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IPO Daily News™

Thursday, 24 May 2018

24 May 2018

Federal Circuit Summaries Logo

* * AFFIRMANCE OF USPTO INVALIDITY DECISION MOOTED APPEAL OF DISTRICT COURT’S FINDING OF VALIDITY

XY, LLC v. Trans Ova Genetics, L.C., 16-2054 — Yesterday in an opinion by Judge CHEN, a split Federal Circuit held that collateral estoppel mooted Trans Ova’s appeal regarding the validity of XY’s claims. XY’s infringement claims involved several patents claiming devices and methods for sorting X- and Y- chromosome bearing sperm cells for use in animal breeding. Trans Ova appealed the district court’s decision that the patent that claimed methods of cryopreserving sperm was valid. The Federal Circuit said collateral estoppel rendered the appeal moot; it had concurrently affirmed a USPTO inter partes review decision that the claims were invalid, and “an affirmance of an invalidity finding, whether from a district court or the [USPTO], has a collateral estoppel effect on all pending or co-pending actions.” The fact that Trans Ova was not a part to the IPR was “of no consequence.”

Judge NEWMAN dissented, arguing that the majority’s holding of estoppel “based on a PTAB ruling in a separate case involving non-mutual parties” was contrary to the AIA and to general principles of estoppel. “We need understand no more than the different standards of validity in the PTAB and the district court, the different burdens of proof, and the different standards of appellate review in this court, to appreciate that inconsistent decisions can be reached in the PTAB and the district court, all weighing heavily against estoppel.”
(1 to 4 stars rate impact of opinion on patent & trademark law)

Federal Circuit Summaries Logo

* COURT DID NOT ERR IN LEAD COMPOUND ANALYSIS

UCB, Inc. v. Accord Healthcare, Inc., 16-2610 — Yesterday in an opinion by Judge STOLL, a split Federal Circuit upheld a district court finding that UCB’s patent for lacosamide, an anticonvulsant sold under the brand Vimpat®, was valid. UCB had sued Accord and others in district court after they filed abbreviated new drug applications (ANDAs) seeking approval for generic versions. Accord argued that the district court erred by using a lead compound analysis when evaluating obviousness because the case involved purification, rather than structural modification, of a known compound.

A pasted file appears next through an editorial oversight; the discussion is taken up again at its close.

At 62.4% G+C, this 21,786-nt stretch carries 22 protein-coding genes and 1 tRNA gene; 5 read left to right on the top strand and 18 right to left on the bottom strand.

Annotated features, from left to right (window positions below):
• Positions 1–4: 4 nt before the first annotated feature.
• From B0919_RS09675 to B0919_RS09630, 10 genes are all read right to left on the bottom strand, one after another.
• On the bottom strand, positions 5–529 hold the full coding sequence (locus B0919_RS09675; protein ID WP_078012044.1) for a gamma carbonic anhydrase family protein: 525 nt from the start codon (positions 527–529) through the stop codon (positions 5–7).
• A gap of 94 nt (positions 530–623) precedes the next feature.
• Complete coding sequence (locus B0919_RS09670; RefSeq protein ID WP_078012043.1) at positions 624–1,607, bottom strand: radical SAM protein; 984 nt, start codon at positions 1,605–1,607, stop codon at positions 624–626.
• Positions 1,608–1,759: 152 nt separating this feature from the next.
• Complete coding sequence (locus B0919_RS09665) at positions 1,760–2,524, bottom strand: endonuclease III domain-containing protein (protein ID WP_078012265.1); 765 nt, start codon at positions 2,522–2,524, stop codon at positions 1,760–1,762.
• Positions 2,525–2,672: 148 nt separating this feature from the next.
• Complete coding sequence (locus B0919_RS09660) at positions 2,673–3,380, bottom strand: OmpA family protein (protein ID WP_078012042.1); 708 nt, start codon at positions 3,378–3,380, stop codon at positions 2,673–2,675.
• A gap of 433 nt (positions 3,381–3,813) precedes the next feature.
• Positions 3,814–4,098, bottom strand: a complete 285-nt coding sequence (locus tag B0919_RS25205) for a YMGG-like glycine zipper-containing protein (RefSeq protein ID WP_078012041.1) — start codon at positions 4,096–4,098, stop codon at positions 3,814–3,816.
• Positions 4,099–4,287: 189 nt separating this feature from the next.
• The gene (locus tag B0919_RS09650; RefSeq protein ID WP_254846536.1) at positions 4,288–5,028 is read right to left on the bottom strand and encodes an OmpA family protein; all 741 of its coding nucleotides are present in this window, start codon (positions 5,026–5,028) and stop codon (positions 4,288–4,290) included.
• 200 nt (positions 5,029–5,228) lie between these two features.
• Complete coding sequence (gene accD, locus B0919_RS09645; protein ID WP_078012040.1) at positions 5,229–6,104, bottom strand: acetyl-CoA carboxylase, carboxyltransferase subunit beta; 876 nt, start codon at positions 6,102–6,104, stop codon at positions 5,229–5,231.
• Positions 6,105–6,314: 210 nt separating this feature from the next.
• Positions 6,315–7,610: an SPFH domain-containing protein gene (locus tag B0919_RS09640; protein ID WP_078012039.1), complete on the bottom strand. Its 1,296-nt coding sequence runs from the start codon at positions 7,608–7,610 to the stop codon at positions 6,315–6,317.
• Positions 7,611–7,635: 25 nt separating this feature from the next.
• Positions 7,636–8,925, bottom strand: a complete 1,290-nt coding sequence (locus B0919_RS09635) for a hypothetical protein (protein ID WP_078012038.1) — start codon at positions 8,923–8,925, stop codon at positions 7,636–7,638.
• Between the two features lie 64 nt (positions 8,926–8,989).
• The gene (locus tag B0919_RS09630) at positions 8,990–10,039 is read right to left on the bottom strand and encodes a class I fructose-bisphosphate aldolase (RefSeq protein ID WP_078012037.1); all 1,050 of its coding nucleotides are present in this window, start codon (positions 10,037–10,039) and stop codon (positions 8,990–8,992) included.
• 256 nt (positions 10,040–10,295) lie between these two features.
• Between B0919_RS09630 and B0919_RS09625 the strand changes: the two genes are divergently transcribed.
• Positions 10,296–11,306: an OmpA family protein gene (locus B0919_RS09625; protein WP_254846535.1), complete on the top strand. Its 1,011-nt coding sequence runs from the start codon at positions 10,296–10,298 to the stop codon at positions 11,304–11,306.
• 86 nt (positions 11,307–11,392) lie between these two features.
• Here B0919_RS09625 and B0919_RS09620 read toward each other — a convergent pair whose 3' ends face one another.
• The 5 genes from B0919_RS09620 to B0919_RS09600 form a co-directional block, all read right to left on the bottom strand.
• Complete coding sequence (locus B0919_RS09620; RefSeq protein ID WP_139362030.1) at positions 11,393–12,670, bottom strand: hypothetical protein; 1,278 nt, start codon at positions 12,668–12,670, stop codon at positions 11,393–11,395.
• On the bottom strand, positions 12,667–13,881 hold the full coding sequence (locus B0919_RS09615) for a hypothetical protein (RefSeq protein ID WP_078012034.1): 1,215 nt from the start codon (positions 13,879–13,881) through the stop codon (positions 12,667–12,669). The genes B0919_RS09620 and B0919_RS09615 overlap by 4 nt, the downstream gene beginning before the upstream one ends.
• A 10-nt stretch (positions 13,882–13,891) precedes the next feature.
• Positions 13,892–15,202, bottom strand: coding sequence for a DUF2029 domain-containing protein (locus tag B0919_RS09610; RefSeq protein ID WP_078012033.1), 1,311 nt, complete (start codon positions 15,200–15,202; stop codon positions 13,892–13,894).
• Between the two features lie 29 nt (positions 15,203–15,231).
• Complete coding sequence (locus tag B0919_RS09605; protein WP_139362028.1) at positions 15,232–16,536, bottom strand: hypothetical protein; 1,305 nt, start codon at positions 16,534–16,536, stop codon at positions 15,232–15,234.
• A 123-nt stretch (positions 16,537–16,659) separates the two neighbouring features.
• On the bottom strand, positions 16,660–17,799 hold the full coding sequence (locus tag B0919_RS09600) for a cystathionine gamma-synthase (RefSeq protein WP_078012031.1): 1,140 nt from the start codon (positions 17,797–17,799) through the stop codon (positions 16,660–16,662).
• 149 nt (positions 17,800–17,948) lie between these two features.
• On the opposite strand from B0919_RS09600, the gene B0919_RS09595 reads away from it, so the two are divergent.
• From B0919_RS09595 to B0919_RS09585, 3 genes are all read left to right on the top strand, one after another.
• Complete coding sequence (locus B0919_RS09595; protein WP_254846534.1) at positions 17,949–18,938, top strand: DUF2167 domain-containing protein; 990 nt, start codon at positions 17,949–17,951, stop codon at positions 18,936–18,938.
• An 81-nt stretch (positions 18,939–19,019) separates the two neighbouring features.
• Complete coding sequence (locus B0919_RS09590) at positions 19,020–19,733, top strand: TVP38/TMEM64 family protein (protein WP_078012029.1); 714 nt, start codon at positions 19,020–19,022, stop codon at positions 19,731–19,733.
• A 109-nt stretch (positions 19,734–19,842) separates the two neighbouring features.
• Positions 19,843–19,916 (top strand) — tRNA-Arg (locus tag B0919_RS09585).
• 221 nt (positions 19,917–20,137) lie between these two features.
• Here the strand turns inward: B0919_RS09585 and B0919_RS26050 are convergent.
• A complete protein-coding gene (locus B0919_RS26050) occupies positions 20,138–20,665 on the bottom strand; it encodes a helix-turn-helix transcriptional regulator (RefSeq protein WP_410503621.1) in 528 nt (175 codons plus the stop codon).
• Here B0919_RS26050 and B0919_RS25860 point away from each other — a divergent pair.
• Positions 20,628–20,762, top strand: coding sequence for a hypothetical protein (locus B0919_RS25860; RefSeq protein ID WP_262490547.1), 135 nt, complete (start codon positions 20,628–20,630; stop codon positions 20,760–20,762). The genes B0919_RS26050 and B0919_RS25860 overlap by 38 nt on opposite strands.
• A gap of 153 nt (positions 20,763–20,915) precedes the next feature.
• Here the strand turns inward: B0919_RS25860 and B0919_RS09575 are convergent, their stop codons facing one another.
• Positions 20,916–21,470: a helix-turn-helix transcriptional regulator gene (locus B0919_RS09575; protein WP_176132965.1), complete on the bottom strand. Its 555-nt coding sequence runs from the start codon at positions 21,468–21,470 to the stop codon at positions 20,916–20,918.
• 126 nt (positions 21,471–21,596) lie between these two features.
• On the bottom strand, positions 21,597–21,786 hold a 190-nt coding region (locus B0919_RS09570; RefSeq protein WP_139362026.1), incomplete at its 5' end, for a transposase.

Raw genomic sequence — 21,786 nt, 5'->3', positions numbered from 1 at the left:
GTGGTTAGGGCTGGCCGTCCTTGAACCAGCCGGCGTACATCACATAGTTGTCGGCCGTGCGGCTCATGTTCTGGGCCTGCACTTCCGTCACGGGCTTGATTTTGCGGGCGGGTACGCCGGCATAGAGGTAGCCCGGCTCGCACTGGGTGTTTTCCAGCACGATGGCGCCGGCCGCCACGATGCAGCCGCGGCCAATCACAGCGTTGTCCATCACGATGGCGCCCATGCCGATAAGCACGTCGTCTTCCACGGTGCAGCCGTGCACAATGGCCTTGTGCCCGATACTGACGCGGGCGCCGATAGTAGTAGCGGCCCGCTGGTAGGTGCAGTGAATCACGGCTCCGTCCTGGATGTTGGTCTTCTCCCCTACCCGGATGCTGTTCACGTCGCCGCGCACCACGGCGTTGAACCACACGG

The Federal Circuit said that it was “not aware of any authority holding that a lead compound analysis is or is not required in cases involving purifying mixtures.” However, even if a lead compound analysis was not required, the district court did not clearly err in finding that a skilled artisan would not have selected any of the compounds at issue as a lead compound. Chief Judge PROST dissented on other grounds.
(1 to 4 stars rate impact of opinion on patent & trademark law)

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IPO’S IP CHAT CHANNEL™ WEBINARS AVAILABLE ON DEMAND!

IP Chat Channel™ webinars are recorded and are available on our website as soon as 24 hours after the live webinars. Choose from over 120 recorded webinars in over 14 categories, including biotech/pharmaceutical; design patents; ethics; Federal Circuit and other appellate decisions; international legal department and law firm management; licensing; patent litigation; patent prosecution and PTO practice; post grant proceedings; standards and FRAND; trademarks/internet/copyright; trade secrets/employment; and transactions. Visit our website to register for upcoming and past webinars. Recorded webinars are eligible for CLE credit in some states. Organizations with an annual subscription to IPO’s IP Chat Channel™ receive unlimited access to all live and recorded webinars for all employees in their organization. Contact Clara Stanfield for more information about an annual subscription.

IP IN THE MASS MEDIA

Federal Judge Approves Spotify Settlement Agreement in Copyright Class Action

Yesterday the Hollywood Reporter reported that a federal judge approved Spotify’s settlement agreement to pay more than $112.55 million in cash and ongoing royalties to end a class action copyright infringement suit brought against it by artists who claimed that it had failed to pay for compulsory licenses of their song compositions.


Law & Advocacy

Friday, February 21, 2014

2014 USPTO BUDGET WILL ALLOW HIRING, SATELLITE OFFICES

During the quarterly meeting of the USPTO’s Patent Public Advisory Committee (PPAC), Chief Financial Officer TONY SCARDINO reported that the 2014 appropriations bill signed in January funds the USPTO at $3.024 billion – $90.8 million above the fiscal 2013 enacted level and $238.3 million above the fiscal 2013 sequestration level. The budget will allow the USPTO to hire 1,000 patent examiners and 63 administrative patent judges and provides funding related to opening satellite offices in San Jose, Denver, and Dallas. Projected 2014 spending is estimated at $2.948 billion. The White House will release its fiscal 2015 budget on March 4.


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